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Minnesota Facts

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The State Minnesota is shut down. Sort of.

The Republican-controlled State Legislature of Minnesota couldn't agree on a budget deal with the Democratic (officially the Democratic-Labor-Farmer party) Governor, Mark Dayton, in which the D-L-F Governor wanted tax hikes to be included in a plan to balance a $5 billion budget deficit and the GOP House and Senate leadership said, "Nah."

According to the timeline on the Minnesota Public Radio website, on May 23, 2011 - 38 days before the shut-down went into effect:

"The Republican-controlled Legislature adjourns after passing its budget bills to resolve a $5 billion budget deficit. In the days following, DFL Gov. Mark Dayton vetoes all the budget bills except the one funding the Department of Agriculture."

Legislature passed bills balancing the budget but the Governor vetoed them. Ah HAH! The shutdown is clearly the Republicans' fault.

The Minneapolis Star-Tribune wrote two weeks ago:

"Dayton wants to raise income taxes on Minnesota's highest earners, a plan Republicans reject. The GOP has proposed cuts far deeper than Dayton says he can live with."

Does any of this sound at all familiar?

The Star-Tribune, on Sunday, published a list what is open and what is not, including:

-- Medical Assistance, food stamps, welfare benefits, child support payments, county child protection services, refugee assistance, supplemental aid and some services for disabled people will continue.

-- A judge ruled that food bank services must remain open as well.

-- Child-care assistance, services for the deaf, Senior and Disability linkage lines and criminal background checks will stop.

-- Electronic signs on freeways are dark, traffic cameras are off, highway helper trucks are idled. About 100 highway construction projects have been suspended.

--Minnesota Historical Society's 26 sites and museums as well as all state parks will close.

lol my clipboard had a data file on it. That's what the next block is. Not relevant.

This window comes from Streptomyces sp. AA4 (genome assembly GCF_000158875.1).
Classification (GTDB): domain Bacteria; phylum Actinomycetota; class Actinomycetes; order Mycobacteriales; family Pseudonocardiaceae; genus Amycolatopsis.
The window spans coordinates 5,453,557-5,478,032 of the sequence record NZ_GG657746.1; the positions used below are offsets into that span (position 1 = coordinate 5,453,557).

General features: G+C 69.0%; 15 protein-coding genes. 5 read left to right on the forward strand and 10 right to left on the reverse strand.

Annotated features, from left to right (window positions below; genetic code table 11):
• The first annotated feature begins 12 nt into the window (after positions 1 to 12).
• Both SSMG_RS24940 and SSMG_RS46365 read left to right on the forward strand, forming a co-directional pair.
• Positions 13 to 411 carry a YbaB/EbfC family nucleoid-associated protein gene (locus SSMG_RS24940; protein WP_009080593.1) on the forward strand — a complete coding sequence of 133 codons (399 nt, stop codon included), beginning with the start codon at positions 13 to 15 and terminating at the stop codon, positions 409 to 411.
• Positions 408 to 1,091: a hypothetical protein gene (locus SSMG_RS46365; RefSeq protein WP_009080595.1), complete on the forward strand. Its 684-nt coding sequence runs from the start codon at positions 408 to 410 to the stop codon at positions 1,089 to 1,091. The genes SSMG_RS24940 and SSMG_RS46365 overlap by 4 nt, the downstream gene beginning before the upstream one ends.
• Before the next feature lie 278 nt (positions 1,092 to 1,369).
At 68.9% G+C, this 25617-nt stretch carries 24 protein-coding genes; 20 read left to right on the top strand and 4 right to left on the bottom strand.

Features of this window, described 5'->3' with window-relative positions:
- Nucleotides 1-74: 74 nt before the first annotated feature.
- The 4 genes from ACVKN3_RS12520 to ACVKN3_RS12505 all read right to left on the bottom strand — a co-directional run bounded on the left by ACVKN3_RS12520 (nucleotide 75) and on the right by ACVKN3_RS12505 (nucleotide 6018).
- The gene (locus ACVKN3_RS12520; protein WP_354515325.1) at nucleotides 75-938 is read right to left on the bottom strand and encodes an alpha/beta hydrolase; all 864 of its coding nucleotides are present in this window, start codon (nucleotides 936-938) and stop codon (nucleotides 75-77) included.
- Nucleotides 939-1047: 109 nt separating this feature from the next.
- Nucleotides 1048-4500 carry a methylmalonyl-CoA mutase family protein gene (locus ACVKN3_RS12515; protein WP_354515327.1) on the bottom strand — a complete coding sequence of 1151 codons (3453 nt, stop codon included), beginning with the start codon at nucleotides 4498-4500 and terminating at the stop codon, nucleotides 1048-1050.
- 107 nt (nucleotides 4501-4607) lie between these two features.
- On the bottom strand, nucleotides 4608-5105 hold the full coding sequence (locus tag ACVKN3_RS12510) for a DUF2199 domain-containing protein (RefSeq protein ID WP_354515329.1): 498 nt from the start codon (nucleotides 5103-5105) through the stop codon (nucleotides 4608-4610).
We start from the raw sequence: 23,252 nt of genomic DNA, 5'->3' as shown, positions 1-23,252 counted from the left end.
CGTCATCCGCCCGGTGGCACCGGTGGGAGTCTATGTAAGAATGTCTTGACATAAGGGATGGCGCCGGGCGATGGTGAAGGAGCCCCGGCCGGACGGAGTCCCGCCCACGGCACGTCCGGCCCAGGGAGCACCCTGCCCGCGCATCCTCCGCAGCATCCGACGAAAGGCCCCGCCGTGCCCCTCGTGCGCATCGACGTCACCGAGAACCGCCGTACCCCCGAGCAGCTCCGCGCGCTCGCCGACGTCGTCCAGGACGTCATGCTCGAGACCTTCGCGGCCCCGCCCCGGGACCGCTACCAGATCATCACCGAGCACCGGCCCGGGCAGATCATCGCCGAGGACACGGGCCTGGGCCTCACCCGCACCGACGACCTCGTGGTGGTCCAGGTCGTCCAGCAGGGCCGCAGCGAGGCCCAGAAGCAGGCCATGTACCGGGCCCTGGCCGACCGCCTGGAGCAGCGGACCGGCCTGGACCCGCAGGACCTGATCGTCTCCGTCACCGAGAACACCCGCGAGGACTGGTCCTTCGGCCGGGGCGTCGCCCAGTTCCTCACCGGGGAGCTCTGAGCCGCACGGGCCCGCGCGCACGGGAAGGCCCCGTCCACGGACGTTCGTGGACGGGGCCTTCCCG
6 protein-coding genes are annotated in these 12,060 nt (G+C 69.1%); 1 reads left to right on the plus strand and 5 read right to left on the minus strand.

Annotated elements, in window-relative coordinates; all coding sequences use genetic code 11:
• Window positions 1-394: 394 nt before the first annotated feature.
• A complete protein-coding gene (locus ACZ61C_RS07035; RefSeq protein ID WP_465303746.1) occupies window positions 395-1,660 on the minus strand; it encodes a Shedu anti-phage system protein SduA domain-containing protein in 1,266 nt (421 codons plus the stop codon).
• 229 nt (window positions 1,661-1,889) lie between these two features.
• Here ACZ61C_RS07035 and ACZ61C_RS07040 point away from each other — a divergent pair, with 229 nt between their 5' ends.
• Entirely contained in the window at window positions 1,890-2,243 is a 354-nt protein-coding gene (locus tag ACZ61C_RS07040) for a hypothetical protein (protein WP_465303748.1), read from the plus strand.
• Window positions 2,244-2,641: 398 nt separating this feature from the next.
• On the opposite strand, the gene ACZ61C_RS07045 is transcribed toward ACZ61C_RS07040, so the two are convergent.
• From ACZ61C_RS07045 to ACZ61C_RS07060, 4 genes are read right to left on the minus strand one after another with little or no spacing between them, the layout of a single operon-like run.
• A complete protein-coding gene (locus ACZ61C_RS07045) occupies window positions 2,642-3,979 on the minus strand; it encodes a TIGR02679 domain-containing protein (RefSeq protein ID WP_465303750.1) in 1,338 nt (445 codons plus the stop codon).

-- Unemployment benefits will be paid, state colleges and universities will be open, and buses and rail lines will operate.

A big fight was, apparently, over the zoo which was supposed to be closed but was ordered re-opened by a judge. It wasn't the rhinoceroses fault that the top of the food chain couldn't get its act together.

It seems to me that this is a great test because we will be able to watch and see what Minnesotans decide what they can and cannot live without when it comes to state services.

The 20,000 laid-off state employees can apply for unemployment benefits, but state legislators were allowed to take paychecks for July as scheduled last Friday. According to McClatchy News Service, in the House, 87 of 134 members opted to take a July paycheck. Of the 66 State Senators, 52 started the weekend with their July paychecks in their pocket.

Not exactly candidates for the next edition of "Profiles in Courage."

Governor Dayton announced he would not take his paycheck while the state is shut down.

With all this going on, you would think the Star-Tribune would have nothing but shutdown news on its website. However, yesterday morning the lead story was:

"Powerball ticket price goes from $1 to $2 next year; Starting jackpot to go from $20M to $40M"

The real deadline for getting this deal done is September 2 when Garrison Keillor is scheduled to be with the entire Lake Wobegon team to tape an episode of "A Prairie Home Companion" for broadcast the next day at the Minnesota State Fair in Falcon Heights, MN.

No budget deal. No State Fair. No Lake Wobegon.

Woe to us.

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